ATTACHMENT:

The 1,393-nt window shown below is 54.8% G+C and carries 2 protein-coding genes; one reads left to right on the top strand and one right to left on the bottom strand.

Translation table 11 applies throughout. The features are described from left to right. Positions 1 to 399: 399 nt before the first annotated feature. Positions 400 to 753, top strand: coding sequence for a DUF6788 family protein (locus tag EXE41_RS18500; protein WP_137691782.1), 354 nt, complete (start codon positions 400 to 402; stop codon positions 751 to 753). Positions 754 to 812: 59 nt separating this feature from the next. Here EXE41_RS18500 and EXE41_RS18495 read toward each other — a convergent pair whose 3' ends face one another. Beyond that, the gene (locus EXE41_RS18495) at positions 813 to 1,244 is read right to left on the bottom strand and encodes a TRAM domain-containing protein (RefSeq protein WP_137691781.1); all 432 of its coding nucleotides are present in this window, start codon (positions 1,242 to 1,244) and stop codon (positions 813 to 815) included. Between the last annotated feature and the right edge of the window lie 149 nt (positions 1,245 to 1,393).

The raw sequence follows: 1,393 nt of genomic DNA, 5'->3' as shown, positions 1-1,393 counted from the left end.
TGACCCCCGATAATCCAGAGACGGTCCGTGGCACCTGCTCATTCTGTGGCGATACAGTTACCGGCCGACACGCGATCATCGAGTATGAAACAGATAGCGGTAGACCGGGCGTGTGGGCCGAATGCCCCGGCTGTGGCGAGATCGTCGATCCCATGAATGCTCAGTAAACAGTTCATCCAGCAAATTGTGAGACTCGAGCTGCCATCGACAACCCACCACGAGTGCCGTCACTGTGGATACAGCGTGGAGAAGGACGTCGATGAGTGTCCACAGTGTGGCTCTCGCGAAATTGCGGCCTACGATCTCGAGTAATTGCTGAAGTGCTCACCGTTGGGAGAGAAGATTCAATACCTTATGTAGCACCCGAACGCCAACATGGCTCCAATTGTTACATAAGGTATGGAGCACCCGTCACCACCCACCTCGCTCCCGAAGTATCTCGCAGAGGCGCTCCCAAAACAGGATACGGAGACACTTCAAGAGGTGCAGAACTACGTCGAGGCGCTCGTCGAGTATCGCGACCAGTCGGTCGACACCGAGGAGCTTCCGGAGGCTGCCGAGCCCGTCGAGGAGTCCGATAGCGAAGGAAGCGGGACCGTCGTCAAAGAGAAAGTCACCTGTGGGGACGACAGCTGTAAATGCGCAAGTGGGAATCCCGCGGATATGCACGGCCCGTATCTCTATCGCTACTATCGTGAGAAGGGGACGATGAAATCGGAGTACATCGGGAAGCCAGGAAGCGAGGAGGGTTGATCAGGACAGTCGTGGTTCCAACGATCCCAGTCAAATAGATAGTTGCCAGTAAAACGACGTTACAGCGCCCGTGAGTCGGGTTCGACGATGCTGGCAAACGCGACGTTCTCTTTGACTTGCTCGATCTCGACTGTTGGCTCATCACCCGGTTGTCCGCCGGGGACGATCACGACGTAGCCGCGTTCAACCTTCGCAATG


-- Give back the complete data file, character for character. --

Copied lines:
The 1,393-nt window shown below is 54.8% G+C and carries 2 protein-coding genes; one reads left to right on the top strand and one right to left on the bottom strand.

Translation table 11 applies throughout. The features are described from left to right. Positions 1 to 399: 399 nt before the first annotated feature. Positions 400 to 753, top strand: coding sequence for a DUF6788 family protein (locus tag EXE41_RS18500; protein WP_137691782.1), 354 nt, complete (start codon positions 400 to 402; stop codon positions 751 to 753). Positions 754 to 812: 59 nt separating this feature from the next. Here EXE41_RS18500 and EXE41_RS18495 read toward each other — a convergent pair whose 3' ends face one another. Beyond that, the gene (locus EXE41_RS18495) at positions 813 to 1,244 is read right to left on the bottom strand and encodes a TRAM domain-containing protein (RefSeq protein WP_137691781.1); all 432 of its coding nucleotides are present in this window, start codon (positions 1,242 to 1,244) and stop codon (positions 813 to 815) included. Between the last annotated feature and the right edge of the window lie 149 nt (positions 1,245 to 1,393).

The raw sequence follows: 1,393 nt of genomic DNA, 5'->3' as shown, positions 1-1,393 counted from the left end.
TGACCCCCGATAATCCAGAGACGGTCCGTGGCACCTGCTCATTCTGTGGCGATACAGTTACCGGCCGACACGCGATCATCGAGTATGAAACAGATAGCGGTAGACCGGGCGTGTGGGCCGAATGCCCCGGCTGTGGCGAGATCGTCGATCCCATGAATGCTCAGTAAACAGTTCATCCAGCAAATTGTGAGACTCGAGCTGCCATCGACAACCCACCACGAGTGCCGTCACTGTGGATACAGCGTGGAGAAGGACGTCGATGAGTGTCCACAGTGTGGCTCTCGCGAAATTGCGGCCTACGATCTCGAGTAATTGCTGAAGTGCTCACCGTTGGGAGAGAAGATTCAATACCTTATGTAGCACCCGAACGCCAACATGGCTCCAATTGTTACATAAGGTATGGAGCACCCGTCACCACCCACCTCGCTCCCGAAGTATCTCGCAGAGGCGCTCCCAAAACAGGATACGGAGACACTTCAAGAGGTGCAGAACTACGTCGAGGCGCTCGTCGAGTATCGCGACCAGTCGGTCGACACCGAGGAGCTTCCGGAGGCTGCCGAGCCCGTCGAGGAGTCCGATAGCGAAGGAAGCGGGACCGTCGTCAAAGAGAAAGTCACCTGTGGGGACGACAGCTGTAAATGCGCAAGTGGGAATCCCGCGGATATGCACGGCCCGTATCTCTATCGCTACTATCGTGAGAAGGGGACGATGAAATCGGAGTACATCGGGAAGCCAGGAAGCGAGGAGGGTTGATCAGGACAGTCGTGGTTCCAACGATCCCAGTCAAATAGATAGTTGCCAGTAAAACGACGTTACAGCGCCCGTGAGTCGGGTTCGACGATGCTGGCAAACGCGACGTTCTCTTTGACTTGCTCGATCTCGACTGTTGGCTCATCACCCGGTTGTCCGCCGGGGACGATCACGACGTAGCCGCGTTCAACCTTCGCAATG